Conversation. Conversation is easily the most important learning technology ever invented. Conversations carry news, create meaning, foster cooperation, and spark innovation. Encouraging open, honest conversation through work space design, setting ground rules for conversing productively, and baking conversation into the corporate culture spread intellectual capital, improve cooperation, and strengthen personal relationships.

    Benefits: faster cycle time, improved problem-solving, more time on mission, higher morale, lower turnover…

While I can argue with the detail (who says knowledge workers 'waste a third of their time?') the basic premises are eminently reasonable as value indicators that could form part of an ROI equation. Unfortunately, Jay then goes on to alienate the very people the social computing crowd should be wooing:

Hold your breath a moment, for some of you will choke on this one: ROI and accounting are inappropriate measures of performance. ROI is a relic of the industrial era, when assets were tangible and repetition was the path to success in the factory. Today, the intangible assets you cannot see are far more valuable than those you can.

It doesn't matter that ROI may appear to be a relic. As a partially reconstructed ex-CFO I have some sympathy with Jay's view, but he seriously misunderstands the ability of CFOs to understand value beyond tangible assets. His declaration is something that MBA students have known for as many years as Paul Strassmann has been talking about Google although I sense the world has moved on from Strassmann's view that CFOs and CIOs are disconnected by different mindsets. CFOs routinely spend time with those on Wall Street analysts who are arbiters of intangible corporate value. Jonathan D. Becher who authors Managing By Walking Around (an HP mantra) points the way of the future where he suggests:

As most of you probably know, I think that CFOs should stop thinking of themselves as just finance executives and instead recognize that they are charged with the overall performance of an organization. I’ve often joked that we should rename the position Chief Performance Officer.

In making this assertion, Jonathan is drawing upon one of many consistent surveys that demonstrate a need and desire on the part of CFOs to become more engaged with the business. This is something I see in my everyday life where CFOs and senior finance professionals wrestle with the 'how' of engagement.

Instead of panning CFOs as looking at the 'wrong' stuff and generally pillorying them as retarded, social computing pundits might ask how the flat world of which many profess becomes a reality. The current tone is one of erecting walls and not pulling them down. It won't win friends and it won't persuade those who need to review ROI that alternative if more difficult measures have equal if not better utility.

Topics: Banking, Collaboration, Social Enterprise

Dennis Howlett

About Dennis Howlett

Dennis Howlett is a 40 year veteran in enterprise IT, working with companies large and small across many industries. He endeavors to inform buyers in a no-nonsense manner and spares no vendor that comes under his microscope.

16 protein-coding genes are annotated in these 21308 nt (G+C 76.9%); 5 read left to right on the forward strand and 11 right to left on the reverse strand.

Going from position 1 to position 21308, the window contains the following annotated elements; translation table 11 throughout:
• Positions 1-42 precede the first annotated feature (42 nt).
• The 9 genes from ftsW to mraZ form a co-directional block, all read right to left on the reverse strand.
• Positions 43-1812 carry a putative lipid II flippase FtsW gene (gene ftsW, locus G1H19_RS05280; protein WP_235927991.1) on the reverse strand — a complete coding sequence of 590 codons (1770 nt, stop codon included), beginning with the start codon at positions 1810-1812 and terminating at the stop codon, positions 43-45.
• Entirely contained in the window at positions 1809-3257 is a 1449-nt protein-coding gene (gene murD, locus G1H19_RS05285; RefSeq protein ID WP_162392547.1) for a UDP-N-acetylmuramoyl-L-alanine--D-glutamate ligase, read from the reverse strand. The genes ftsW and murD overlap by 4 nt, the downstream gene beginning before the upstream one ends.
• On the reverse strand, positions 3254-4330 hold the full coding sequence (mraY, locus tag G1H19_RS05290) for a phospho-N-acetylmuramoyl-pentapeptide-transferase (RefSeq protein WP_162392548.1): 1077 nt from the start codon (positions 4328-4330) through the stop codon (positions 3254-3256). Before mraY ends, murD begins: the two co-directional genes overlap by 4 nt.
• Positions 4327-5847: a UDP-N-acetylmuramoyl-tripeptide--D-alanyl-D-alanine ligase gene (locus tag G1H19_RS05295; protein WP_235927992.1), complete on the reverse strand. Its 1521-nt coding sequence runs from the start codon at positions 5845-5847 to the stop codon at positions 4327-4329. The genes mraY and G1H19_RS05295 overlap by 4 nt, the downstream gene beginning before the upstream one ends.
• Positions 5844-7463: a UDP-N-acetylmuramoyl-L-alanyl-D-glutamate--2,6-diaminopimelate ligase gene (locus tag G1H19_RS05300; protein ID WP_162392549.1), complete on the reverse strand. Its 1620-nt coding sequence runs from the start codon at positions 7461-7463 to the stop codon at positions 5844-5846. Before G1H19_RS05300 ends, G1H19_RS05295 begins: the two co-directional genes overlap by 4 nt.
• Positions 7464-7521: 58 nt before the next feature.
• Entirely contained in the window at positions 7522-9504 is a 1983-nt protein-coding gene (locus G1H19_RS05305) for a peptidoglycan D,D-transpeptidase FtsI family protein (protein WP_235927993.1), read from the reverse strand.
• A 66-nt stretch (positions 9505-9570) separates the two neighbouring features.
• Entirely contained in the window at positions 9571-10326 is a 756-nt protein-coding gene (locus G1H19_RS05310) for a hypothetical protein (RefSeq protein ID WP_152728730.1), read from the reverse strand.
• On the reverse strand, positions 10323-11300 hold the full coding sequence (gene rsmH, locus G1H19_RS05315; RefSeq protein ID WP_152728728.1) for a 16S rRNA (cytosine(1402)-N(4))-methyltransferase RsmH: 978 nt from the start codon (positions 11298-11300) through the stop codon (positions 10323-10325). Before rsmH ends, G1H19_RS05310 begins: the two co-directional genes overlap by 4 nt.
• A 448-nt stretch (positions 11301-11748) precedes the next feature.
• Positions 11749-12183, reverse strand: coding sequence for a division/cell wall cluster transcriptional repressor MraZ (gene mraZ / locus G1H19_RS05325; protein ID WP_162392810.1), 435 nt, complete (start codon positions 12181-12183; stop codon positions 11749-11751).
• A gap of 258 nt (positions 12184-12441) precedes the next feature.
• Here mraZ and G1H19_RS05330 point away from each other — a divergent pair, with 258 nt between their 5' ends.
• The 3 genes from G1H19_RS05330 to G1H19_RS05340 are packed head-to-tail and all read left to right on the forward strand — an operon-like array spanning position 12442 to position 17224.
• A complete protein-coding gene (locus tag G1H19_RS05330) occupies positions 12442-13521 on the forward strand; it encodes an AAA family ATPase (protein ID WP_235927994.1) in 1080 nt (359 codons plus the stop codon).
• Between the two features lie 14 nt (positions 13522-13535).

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  • This is like asking, "What is the ROI on marriage?"

    Some things are better not quantified in dollars and cents.
    • Marriage is just an accepted cost center

      Anyone making money on a marriage should write a book and tell the world how
  • RE: ROI is so Business 1.0: not

    Dennis: Thanks for the mention. You might be amused to know that I'm responsible for both finance products *and* social computing technologies here at SAP, although we rarely try to market both to the same people. We firmly believe that Enterprise 2.0 solutions have a strong ROI for our customers. It might not be the exact same financial measures that vendors have been using for 20+ years, but good CFOs can track anything measurable.

    BTW, I think you may have inadvertantly dropped a word in the sentence that mentions my blog.

    -- Jonathan
    • In which case

      We need to talk. You can find my contact details via:
  • RE: ROI is so Business 1.0: not

    I would say that the question would be .. is ROI 1.0 applicable in the 2.0 world? Or are we looking at a new set of measures that then map to these costs or benefits.
    • Versions

      For Pete's sake! v1.0 or v2.0, the whole world can't seem to decide, can they?
      Justin Carmichael
  • TCO Defunct?

    How can TCO be defunct? You can't calculate ROI without knowing TCO.
    • ROI needs TCO

      I totally agree with you. Which should be defunct is the need to focus blindly on acronyms instead of concepts...TCO should include everything something costs us (the limit being the cost of that measure should not pass the benefit of measuring it) and is in fact evolving as companies such as Intel includes TCC (total cost of communication). ROI is what you expect you'll get back for your investment (TCO)...and that's also "inmortal", whether you measure as it with IRR, NPV, Discounted Payback Period or all of the above. The article has 'good links', but books don't bite...try at least scanning one by Martin Curley for example.